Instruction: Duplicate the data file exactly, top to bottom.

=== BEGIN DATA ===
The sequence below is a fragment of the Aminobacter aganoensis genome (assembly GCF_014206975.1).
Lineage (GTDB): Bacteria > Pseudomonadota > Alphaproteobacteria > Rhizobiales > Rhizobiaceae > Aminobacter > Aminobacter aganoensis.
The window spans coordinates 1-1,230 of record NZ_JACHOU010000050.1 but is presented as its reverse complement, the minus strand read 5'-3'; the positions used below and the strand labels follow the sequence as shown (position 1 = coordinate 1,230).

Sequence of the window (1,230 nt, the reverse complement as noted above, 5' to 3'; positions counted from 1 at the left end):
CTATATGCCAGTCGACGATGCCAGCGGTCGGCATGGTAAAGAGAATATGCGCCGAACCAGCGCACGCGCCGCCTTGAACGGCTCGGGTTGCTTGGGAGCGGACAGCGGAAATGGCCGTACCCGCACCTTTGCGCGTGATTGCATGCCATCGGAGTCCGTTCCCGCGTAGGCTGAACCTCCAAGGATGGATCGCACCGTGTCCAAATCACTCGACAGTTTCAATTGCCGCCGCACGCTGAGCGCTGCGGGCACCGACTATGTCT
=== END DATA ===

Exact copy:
The sequence below is a fragment of the Aminobacter aganoensis genome (assembly GCF_014206975.1).
Lineage (GTDB): Bacteria > Pseudomonadota > Alphaproteobacteria > Rhizobiales > Rhizobiaceae > Aminobacter > Aminobacter aganoensis.
The window spans coordinates 1-1,230 of record NZ_JACHOU010000050.1 but is presented as its reverse complement, the minus strand read 5'-3'; the positions used below and the strand labels follow the sequence as shown (position 1 = coordinate 1,230).

Sequence of the window (1,230 nt, the reverse complement as noted above, 5' to 3'; positions counted from 1 at the left end):
CTATATGCCAGTCGACGATGCCAGCGGTCGGCATGGTAAAGAGAATATGCGCCGAACCAGCGCACGCGCCGCCTTGAACGGCTCGGGTTGCTTGGGAGCGGACAGCGGAAATGGCCGTACCCGCACCTTTGCGCGTGATTGCATGCCATCGGAGTCCGTTCCCGCGTAGGCTGAACCTCCAAGGATGGATCGCACCGTGTCCAAATCACTCGACAGTTTCAATTGCCGCCGCACGCTGAGCGCTGCGGGCACCGACTATGTCT